And what of us — his parents? We had never imagined ourselves as those demanding, sideline-waving parents à la Blades of Glory who endlessly push their child to unattainable heights; those parents who pour all their resources into their child's relentless pursuit of a place on the podium.

And if we were? Even if we became that? What of it? Malachi would have to endure all of that — thousands of hours of physical training, a stolen childhood, an ingrained inability to see any of his physical pursuits as just a game. For what? The slim, glimmer of a chance that he might simply walk? Nothing epic or record-breaking or glorious, at least not on society's terms. Just walk.

It certainly begs the question: What is the price of gold? And why should I pay it — why should he pay it — in exchange for lead?

Thursday, September 06, 2012


We're being audited for 2010.

No joke.

The year from hell. The year I hate to think about. The year I'll never forget. The absolute, worse year of my life.

I get to relive it, in tax-form.

I shouldn't be surprised. I myself have laid awake countless nights, auditing that year.

Was there something I could have done differently? Could I have prevented his brain injury? Did I contribute to it? Could I have improved his outcome if I had started XYZ earlier? What, please God, tell me, what was I supposed to do? And, dammit all, WHY didn't you answer my prayers???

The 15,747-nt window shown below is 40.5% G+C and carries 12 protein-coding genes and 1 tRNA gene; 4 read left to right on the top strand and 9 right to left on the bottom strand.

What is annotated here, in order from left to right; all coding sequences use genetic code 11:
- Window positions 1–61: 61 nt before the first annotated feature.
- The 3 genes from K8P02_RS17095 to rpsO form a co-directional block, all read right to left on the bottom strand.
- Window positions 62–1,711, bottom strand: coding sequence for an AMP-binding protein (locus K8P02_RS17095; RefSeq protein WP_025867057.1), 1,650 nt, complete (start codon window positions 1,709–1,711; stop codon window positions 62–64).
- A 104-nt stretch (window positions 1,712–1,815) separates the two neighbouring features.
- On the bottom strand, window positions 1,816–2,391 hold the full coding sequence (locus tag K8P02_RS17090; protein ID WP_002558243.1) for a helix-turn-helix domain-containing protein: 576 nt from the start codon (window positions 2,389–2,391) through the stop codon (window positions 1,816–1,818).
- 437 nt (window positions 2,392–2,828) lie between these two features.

Of course, the IRS couldn't have picked a worse year. I am meticulous about keeping receipts and filing away copies and all the things one is "supposed" to do. Except that year. That crazy year when, yes, Mr. Tax Man, we did suddenly go from having two incomes and no dependents to having one income and two dependents plus lots of medical bills.

Does that seem strange to you, Mr. Tax Man? I agree. It seems very strange to me, too.

Monday, September 03, 2012

I'm still alive.
Very much so.

I feel bad that I've written and shared so little with you all this summer. Ever since my Kickstarter project came to an end, I have been spending my blog-writing time STARTING A FREAKING PUBLISHING COMPANY but I feel guilty nonetheless. It's not as though I haven't thought of about a dozen post topics, but the time to write them eludes me. Even now it is 12:30 a.m. and I really ought to be sleeping, but I can't, so I write.

Things have been going very well for me this summer. My children are finally talkative and easier to relate to than the babies they have been. I'll surely miss those babies sometimes, but mostly I'm glad that they are growing up. Malachi is enthralled with numbers and letters and JJ goes around doing completely adorable things, like hugging and kissing inanimate objects and saying " 'ug an' kiss!" in his tiny voice.

Thanks to the Kickstarter campaign, we have also been able to afford more trips to the Anat Baniel Method Center in California. Malachi and I are on one now, in fact. It's nice to have only one boy to take care of, but he is by far the more difficult of the two. That, and the fact that both boys have been going to bed very late on these long summer days, leaves very little time for thoughtful compositions.

OK, all that stuff was written last week. See what I mean about not being able to find time?